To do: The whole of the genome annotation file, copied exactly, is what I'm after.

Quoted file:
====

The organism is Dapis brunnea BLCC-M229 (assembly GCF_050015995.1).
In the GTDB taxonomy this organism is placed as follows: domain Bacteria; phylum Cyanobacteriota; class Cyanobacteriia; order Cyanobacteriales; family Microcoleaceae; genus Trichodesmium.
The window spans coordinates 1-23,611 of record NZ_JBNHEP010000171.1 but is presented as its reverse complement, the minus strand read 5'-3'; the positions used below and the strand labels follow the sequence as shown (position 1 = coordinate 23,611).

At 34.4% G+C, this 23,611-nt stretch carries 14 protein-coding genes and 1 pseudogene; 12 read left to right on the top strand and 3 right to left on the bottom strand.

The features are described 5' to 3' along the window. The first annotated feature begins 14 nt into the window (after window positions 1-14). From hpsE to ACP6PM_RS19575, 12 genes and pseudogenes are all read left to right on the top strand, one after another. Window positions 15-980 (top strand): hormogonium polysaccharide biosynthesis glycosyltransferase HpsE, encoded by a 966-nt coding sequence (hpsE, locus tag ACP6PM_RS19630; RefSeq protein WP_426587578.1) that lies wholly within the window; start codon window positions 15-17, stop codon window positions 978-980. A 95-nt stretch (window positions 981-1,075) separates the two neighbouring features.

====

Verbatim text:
The organism is Dapis brunnea BLCC-M229 (assembly GCF_050015995.1).
In the GTDB taxonomy this organism is placed as follows: domain Bacteria; phylum Cyanobacteriota; class Cyanobacteriia; order Cyanobacteriales; family Microcoleaceae; genus Trichodesmium.
The window spans coordinates 1-23,611 of record NZ_JBNHEP010000171.1 but is presented as its reverse complement, the minus strand read 5'-3'; the positions used below and the strand labels follow the sequence as shown (position 1 = coordinate 23,611).

At 34.4% G+C, this 23,611-nt stretch carries 14 protein-coding genes and 1 pseudogene; 12 read left to right on the top strand and 3 right to left on the bottom strand.

The features are described 5' to 3' along the window. The first annotated feature begins 14 nt into the window (after window positions 1-14). From hpsE to ACP6PM_RS19575, 12 genes and pseudogenes are all read left to right on the top strand, one after another. Window positions 15-980 (top strand): hormogonium polysaccharide biosynthesis glycosyltransferase HpsE, encoded by a 966-nt coding sequence (hpsE, locus tag ACP6PM_RS19630; RefSeq protein WP_426587578.1) that lies wholly within the window; start codon window positions 15-17, stop codon window positions 978-980. A 95-nt stretch (window positions 981-1,075) separates the two neighbouring features.